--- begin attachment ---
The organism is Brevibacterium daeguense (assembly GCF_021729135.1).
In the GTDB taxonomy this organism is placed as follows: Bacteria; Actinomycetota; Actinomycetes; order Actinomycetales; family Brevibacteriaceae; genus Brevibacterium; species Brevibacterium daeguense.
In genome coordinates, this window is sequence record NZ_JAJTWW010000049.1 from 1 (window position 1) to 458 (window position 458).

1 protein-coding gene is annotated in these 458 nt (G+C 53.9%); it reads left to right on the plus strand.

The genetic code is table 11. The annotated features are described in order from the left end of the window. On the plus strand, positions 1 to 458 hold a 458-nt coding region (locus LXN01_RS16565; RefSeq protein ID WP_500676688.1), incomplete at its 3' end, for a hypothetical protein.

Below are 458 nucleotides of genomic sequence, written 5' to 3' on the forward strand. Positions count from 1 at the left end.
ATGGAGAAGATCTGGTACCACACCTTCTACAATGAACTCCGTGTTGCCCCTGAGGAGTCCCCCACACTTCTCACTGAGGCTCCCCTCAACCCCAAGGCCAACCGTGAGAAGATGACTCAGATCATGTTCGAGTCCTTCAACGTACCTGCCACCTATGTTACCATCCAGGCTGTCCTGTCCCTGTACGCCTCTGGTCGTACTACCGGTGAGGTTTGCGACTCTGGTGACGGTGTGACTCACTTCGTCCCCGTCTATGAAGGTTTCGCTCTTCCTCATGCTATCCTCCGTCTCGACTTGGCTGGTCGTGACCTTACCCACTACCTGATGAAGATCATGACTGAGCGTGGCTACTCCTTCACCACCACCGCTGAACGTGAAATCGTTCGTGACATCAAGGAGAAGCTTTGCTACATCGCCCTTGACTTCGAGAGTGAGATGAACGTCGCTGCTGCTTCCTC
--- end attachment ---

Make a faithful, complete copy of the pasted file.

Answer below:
The organism is Brevibacterium daeguense (assembly GCF_021729135.1).
In the GTDB taxonomy this organism is placed as follows: Bacteria; Actinomycetota; Actinomycetes; order Actinomycetales; family Brevibacteriaceae; genus Brevibacterium; species Brevibacterium daeguense.
In genome coordinates, this window is sequence record NZ_JAJTWW010000049.1 from 1 (window position 1) to 458 (window position 458).

1 protein-coding gene is annotated in these 458 nt (G+C 53.9%); it reads left to right on the plus strand.

The genetic code is table 11. The annotated features are described in order from the left end of the window. On the plus strand, positions 1 to 458 hold a 458-nt coding region (locus LXN01_RS16565; RefSeq protein ID WP_500676688.1), incomplete at its 3' end, for a hypothetical protein.

Below are 458 nucleotides of genomic sequence, written 5' to 3' on the forward strand. Positions count from 1 at the left end.
ATGGAGAAGATCTGGTACCACACCTTCTACAATGAACTCCGTGTTGCCCCTGAGGAGTCCCCCACACTTCTCACTGAGGCTCCCCTCAACCCCAAGGCCAACCGTGAGAAGATGACTCAGATCATGTTCGAGTCCTTCAACGTACCTGCCACCTATGTTACCATCCAGGCTGTCCTGTCCCTGTACGCCTCTGGTCGTACTACCGGTGAGGTTTGCGACTCTGGTGACGGTGTGACTCACTTCGTCCCCGTCTATGAAGGTTTCGCTCTTCCTCATGCTATCCTCCGTCTCGACTTGGCTGGTCGTGACCTTACCCACTACCTGATGAAGATCATGACTGAGCGTGGCTACTCCTTCACCACCACCGCTGAACGTGAAATCGTTCGTGACATCAAGGAGAAGCTTTGCTACATCGCCCTTGACTTCGAGAGTGAGATGAACGTCGCTGCTGCTTCCTC